In addition to survivin, much attention has been focused on XIAP, in large part because its antiapoptotic properties have been best demonstrated (17). XIAP is a ubiquitously expressed 56-kDa protein that contains 3 BIRs, as well as a RING domain at the carboxy terminus that has been shown to exhibit E3 ubiquitin ligase activity (9, 18). A number of reviews have examined the clinical utility of survivin in more detail (19); therefore, this Review will focus on XIAP.

Ectopic expression of XIAP has been shown to confer protection from a wide range of apoptotic stimuli, and this protection is presumed to be largely mediated by the ability of XIAP to directly bind and enzymatically inhibit key components of the apoptotic machinery, the caspases (20, 21). This group of cysteine proteases with a specificity for aspartate residues (reviewed in this issue of the JCI, ref. 22) play essential roles in apoptotic cell death. They are initially produced as inactive zymogens, which are typically activated in a hierarchical sequence in which initiator caspases, such as caspase-8, are activated following, for example, engagement of a death receptor signal. Processed initiator caspases subsequently activate, through cleavage, downstream or effector caspases, such as caspase-3, which then disassemble the cell through the orchestrated proteolysis of essential cellular proteins. XIAP has been shown to directly bind and inhibit caspase-3, caspase-7, and caspase-9, which are important mediators of the apoptotic program (20, 23). c-IAP1 and c-IAP2 can also block caspase activity; however, they inhibit caspases 100- to 1,000-fold less efficiently than XIAP (24).

IAPs in cancer

Many studies have revealed a circumstantial association of IAPs and neoplasia (25). For example, XIAP levels are elevated in many cancer cell lines, and several reports have shown that suppression of XIAP protein levels can sensitize cancer cells to chemotherapeutic drugs (2629). IAP proteins appear to regulate the transcriptional activator NF-κB family, which itself has been associated with malignancy (3032). NF-κB activation in turn upregulates expression of c-IAP2, providing a positive feedback loop for cell survival that may be important in the development of some cancers (32). Also, the presence of increased levels of c-IAP2 protein is correlated with carcinogenesis and chemotherapeutic resistance in malignant pleural mesothelioma, a tumor that attacks the pleura of the lung (33). Survivin expression is normally limited to cells of the developing fetus and is not expressed in differentiated adult tissue (11). However, aberrant expression of survivin has been detected in a number of different cancers and lymphomas (11), and expression of a dominant-negative form of survivin induced apoptosis in cancer but not normal cell lines (27). Furthermore, ML-IAP was identified as an IAP that is highly expressed in the majority of melanoma cell lines tested, but undetectable in primary melanocytes (34).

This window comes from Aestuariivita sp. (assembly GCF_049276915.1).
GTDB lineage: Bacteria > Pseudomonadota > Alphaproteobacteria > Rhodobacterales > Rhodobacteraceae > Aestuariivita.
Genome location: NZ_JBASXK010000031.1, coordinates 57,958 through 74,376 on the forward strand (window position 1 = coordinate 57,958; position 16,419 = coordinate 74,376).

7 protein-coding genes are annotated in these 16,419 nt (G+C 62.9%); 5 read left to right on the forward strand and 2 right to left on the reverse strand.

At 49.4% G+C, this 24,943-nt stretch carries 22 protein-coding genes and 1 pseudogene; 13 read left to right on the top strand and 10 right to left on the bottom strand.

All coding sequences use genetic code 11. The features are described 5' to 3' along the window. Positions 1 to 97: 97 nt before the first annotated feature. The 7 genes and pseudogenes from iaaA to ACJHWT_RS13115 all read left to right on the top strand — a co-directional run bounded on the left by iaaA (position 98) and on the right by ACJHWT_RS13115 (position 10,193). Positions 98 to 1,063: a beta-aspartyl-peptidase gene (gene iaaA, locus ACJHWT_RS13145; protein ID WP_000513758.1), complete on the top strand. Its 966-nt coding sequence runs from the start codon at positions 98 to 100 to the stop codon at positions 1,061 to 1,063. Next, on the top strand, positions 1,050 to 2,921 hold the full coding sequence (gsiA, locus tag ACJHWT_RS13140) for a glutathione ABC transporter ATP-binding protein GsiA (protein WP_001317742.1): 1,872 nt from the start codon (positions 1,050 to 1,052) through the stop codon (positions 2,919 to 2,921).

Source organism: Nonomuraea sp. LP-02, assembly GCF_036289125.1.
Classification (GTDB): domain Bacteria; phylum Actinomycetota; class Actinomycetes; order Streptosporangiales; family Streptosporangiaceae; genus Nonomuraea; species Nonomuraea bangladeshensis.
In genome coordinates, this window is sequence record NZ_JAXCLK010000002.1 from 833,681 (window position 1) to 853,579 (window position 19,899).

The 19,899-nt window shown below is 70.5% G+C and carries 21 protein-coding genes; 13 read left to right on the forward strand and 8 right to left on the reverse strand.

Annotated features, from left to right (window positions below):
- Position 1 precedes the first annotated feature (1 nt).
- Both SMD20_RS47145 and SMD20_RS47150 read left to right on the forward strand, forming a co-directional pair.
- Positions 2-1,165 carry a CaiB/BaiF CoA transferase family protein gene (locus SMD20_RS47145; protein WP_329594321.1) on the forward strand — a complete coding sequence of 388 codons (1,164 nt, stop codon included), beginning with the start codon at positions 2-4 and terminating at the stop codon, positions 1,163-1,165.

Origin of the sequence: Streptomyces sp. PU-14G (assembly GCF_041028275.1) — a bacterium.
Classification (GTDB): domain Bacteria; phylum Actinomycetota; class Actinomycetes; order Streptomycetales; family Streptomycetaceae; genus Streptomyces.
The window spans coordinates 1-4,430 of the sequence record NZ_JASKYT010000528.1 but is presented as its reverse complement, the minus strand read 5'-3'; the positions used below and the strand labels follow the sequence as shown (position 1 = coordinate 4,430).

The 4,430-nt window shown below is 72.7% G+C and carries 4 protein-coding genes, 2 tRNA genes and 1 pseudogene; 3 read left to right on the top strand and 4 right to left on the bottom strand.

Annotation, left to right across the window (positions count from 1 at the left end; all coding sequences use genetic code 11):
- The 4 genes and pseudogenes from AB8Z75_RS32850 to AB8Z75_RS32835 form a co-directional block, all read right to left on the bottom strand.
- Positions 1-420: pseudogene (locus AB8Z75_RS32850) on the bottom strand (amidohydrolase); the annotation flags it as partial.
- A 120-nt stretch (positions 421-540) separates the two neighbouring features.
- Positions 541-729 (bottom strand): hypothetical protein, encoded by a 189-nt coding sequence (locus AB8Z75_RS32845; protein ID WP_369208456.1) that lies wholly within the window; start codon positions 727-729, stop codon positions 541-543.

Although heightened expression of IAPs has been reported in and may contribute to the progression of many cancers, it is important to caution that many of these results are correlative in nature. For example, to our knowledge, no solid evidence has been reported to show that XIAP is itself an oncogene, or specifically that mutations, translocations, or amplifications at the XIAP locus have ever been found in natural tumors. This is true for all of the IAP/BIRP family, with the single exception of c-IAP2, which has been found to be translocated in mucosal-associated lymphoid tissue (MALT) lymphoma, where a RING-deleted form of c-IAP2 is fused to the MALT1 protein (35, 36). Furthermore, while elevated expression of IAPs has been reported in many cancers, it has also been shown that IAP levels are not always correlated with disease progression or prognosis (3739). However, this does not invalidate the targeting of, for example, XIAP, for therapeutic intervention, but it does emphasize that the relevance of XIAP as an anticancer target should be scrutinized more rigorously than that of a typical oncogene. It is quite possible that future studies will identify alterations in IAPs as a major causative genetic lesion in specific malignancies, and indeed a recent study reported the presence of the closely linked c-IAP1 and c-IAP2 genes in an amplicon associated with esophageal squamous cell carcinoma (40). Nevertheless, the current model of targeting IAPs, particularly XIAP, relies exclusively on expression differences between malignant and normal cells and presumes that tumor cells have selected for enhanced expression levels in the absence of apparent genetic alterations at the XIAP locus.